Thursday, September 29, 2016
Pack your lunch, and slide by my last book signing of Out of the Wreck I Rise: A Literary Companion to Recovery, published by the University of Chicago Press and written with Sara Bader. It's from 12 to 2 p.m. Thursday, Sept. 29 at Chicago's iconic office supply store, Atlas Stationers, 227 W. Lake. A 75-year-old family-run business, owned by Don and Therese Schmidt, Atlas is the closest thing Chicago has to the ancient stationery shops of London. I'll be there signing books, and since Don—against my advice, I should add—wants to show that Amazon has nothing on him, thank you very much—the books are priced at $15.95, 30 percent below list and a penny under the behemoth Amazon. Hope to see you there!
We took Kitty with us down to Champaign last weekend. My idea. We were about to leave her with the neighbors—they love having her, of course. And no doubt she would be happy to be left behind, playing on the block with her dog pal Izzy. But then we would be dogless, and I decided it would be just more fun to have her along, and it was.
She is a well-travelled dog--she has been out to Colorado, and sniffed at Rocky Mountain National Park, had tea in the Empire Room at the Palmer House, or the dog equivalent of tea anyway, padded through the Smokey Mountains, and turned up her nose at the Atlantic Ocean.
At times wrangling both Kitty and a vacation has required a bit of ingenuity. In Durango, Colorado, we knew we would be gone most of the day taking the narrow gauge train to Silverton and back. So I slipped a $20 bill to the bellboy to walk the dog at lunch. He was happy for the easy double sawbuck, and I felt like King Farouk arranging it. Kitty didn't seem to mind.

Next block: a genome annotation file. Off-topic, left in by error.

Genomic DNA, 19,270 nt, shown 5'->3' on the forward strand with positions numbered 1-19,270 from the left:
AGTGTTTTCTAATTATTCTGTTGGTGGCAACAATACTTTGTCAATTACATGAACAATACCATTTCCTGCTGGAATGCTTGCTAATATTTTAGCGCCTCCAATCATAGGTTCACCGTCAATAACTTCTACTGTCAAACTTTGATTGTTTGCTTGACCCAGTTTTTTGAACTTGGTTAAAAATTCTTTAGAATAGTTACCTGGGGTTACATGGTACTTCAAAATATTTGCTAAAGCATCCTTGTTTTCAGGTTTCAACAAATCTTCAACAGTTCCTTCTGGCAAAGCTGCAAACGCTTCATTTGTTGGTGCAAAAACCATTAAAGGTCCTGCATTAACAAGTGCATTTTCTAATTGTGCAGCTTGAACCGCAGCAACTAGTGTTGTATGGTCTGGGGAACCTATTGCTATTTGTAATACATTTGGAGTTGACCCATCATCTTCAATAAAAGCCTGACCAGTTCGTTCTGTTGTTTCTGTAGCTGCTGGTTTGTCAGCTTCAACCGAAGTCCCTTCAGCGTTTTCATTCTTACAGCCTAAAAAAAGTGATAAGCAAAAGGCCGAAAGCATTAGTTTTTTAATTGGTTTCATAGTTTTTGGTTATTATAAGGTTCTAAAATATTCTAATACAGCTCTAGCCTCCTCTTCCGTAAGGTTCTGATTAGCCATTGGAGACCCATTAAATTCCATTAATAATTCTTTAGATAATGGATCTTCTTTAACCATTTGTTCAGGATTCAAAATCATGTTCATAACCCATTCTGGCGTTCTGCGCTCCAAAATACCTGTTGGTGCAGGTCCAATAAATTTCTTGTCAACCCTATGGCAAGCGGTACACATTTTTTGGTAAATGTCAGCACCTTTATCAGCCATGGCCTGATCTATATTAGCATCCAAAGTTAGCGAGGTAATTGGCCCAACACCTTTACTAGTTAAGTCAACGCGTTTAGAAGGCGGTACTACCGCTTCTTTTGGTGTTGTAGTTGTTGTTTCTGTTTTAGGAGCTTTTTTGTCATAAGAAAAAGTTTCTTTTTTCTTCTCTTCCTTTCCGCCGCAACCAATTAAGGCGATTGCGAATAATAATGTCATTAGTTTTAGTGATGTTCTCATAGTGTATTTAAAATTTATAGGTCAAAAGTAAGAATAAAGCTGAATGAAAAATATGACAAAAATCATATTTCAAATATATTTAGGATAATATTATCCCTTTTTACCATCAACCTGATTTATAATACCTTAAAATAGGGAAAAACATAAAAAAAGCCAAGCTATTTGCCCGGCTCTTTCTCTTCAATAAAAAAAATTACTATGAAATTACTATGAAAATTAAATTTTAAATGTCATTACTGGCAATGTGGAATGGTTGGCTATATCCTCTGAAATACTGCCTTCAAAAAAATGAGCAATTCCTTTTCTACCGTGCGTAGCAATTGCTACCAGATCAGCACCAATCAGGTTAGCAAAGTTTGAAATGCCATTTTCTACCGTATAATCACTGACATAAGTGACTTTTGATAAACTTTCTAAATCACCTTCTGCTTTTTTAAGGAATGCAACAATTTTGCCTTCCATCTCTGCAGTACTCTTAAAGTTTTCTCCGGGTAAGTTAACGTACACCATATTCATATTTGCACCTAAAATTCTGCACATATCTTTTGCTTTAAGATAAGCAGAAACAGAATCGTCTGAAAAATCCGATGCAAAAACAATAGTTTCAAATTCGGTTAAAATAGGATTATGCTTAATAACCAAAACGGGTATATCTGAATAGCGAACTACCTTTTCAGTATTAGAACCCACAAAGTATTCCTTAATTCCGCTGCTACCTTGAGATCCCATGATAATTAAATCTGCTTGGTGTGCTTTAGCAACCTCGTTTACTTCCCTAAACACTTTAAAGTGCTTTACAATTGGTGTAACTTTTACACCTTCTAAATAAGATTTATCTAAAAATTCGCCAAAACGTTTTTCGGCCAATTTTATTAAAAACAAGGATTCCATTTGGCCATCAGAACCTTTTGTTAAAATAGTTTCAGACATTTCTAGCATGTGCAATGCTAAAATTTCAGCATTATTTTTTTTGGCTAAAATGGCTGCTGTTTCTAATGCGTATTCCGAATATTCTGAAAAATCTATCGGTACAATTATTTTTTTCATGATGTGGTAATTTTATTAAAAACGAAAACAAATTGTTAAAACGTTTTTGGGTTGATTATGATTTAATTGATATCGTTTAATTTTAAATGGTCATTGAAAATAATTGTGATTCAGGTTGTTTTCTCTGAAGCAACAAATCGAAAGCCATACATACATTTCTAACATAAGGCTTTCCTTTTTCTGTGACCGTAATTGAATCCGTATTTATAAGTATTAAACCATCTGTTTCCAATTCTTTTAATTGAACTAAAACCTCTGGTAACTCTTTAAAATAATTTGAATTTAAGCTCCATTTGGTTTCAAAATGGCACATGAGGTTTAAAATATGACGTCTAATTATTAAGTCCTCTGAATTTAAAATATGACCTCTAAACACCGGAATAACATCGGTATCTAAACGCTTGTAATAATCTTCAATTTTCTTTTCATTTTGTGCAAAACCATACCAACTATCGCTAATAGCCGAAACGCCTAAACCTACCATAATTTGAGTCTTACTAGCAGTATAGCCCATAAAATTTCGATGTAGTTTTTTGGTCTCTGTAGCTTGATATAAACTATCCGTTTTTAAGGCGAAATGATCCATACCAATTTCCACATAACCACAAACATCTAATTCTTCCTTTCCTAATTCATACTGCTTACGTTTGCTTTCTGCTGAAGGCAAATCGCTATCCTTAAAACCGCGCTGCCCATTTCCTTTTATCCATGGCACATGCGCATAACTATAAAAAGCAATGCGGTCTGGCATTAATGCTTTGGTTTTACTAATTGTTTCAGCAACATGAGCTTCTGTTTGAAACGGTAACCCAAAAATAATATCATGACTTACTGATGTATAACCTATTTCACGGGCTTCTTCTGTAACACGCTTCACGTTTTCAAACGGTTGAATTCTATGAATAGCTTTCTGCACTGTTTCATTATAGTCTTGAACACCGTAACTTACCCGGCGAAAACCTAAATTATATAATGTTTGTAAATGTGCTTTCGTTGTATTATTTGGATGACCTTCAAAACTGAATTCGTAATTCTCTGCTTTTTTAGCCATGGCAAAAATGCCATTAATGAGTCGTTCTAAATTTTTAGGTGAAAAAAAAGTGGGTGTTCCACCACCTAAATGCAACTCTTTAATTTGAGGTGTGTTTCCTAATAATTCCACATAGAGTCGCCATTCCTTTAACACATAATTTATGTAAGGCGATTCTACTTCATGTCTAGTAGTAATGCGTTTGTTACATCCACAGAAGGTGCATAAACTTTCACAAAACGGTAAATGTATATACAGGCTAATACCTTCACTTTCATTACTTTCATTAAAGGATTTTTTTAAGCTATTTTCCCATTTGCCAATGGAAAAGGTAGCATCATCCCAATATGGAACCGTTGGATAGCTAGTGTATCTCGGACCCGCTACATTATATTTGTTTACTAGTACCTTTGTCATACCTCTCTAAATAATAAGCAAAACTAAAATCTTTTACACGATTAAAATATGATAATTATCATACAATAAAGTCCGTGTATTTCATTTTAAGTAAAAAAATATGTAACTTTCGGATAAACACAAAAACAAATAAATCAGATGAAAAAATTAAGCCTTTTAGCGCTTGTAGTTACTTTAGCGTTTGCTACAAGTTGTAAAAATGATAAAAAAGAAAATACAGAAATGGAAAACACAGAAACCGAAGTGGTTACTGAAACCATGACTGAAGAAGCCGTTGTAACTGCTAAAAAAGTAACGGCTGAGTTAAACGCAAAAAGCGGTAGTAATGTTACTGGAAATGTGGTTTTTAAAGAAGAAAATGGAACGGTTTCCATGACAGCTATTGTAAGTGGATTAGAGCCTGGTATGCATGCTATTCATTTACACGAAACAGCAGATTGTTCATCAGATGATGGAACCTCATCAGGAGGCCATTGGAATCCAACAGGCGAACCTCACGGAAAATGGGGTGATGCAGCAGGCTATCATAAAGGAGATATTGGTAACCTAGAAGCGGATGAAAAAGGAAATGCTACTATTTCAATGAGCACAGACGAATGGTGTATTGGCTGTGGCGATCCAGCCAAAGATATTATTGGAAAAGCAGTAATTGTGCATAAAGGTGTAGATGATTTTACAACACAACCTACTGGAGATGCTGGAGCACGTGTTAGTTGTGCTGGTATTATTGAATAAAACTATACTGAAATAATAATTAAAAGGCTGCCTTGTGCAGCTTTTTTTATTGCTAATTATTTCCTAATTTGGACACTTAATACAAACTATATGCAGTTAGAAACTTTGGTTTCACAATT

Hotels tend to be more accommodating to dogs than they used to be. The Palmer House provided a special dog bed. The Chateau Frontenac in Quebec has a dog in the lobby, to comfort dogless visitors. There was a line to pet her. Before our trip downstate, I phoned ahead, and the Hyatt Place was happy to have her, though they should be, considering their $75 fee for dogs, which is good whether you stay one day or six. A lot of money, and would have been a deal breaker, but I was there with a festival, which had secured a block of rooms, and special accommodations were made.
As soon as we arrived, we took her to lunch across the street at the Big Grove Tavern, which was also happy to have her dine with us, on the patio. We weren't even the only party with a dog waiting for a table. I looped her leash under the leg of my chair, and left her to sniff around, and snuck her bits of omelet.
I could go on, but there really isn't more of a point today than, "Don't be afraid to take your dog places." Yes, I know, earth-shaking it's not. No matter. Take the dog. Sure, you might feel like Nathan Lane in "The Birdcage," particularly if you are a man of a certain age escorting a tiny dog. Go with it. You'd be surprised what a well-behaved small dog can get away with, if you're polite and quick about it. I walked her into the Northbrook Post Office one day last week to transact some quick business.
"Are dogs allowed?" I asked innocently, as we conducted our transaction.
"Not usually," the clerk said, tossing Kitty a glance.
"Oh, I 'm very sorry," I said, collecting my stamps and my change. "I didn't realize." And we were gone.
Wednesday, September 28, 2016
I don't usually share the works of other writers here. But since today's post is an expansion of yesterday's, and since I have a paternal interest in this young writer out of California, I thought, for those who had enough of Nixon, I'd post this analysis of Monday's debate taken from the Claremont Independent, written by Ross Steinberg, junior at Pomona College.
Yesterday’s debate featured exactly the Trumpian performance we’ve come to expect: the Donald’s signature one-two punch of incoherence and lies, paired with enough bizarre non sequiturs—“I have a son who’s 10, he’s so good with computers,” anyone?—so as to border on the surreal.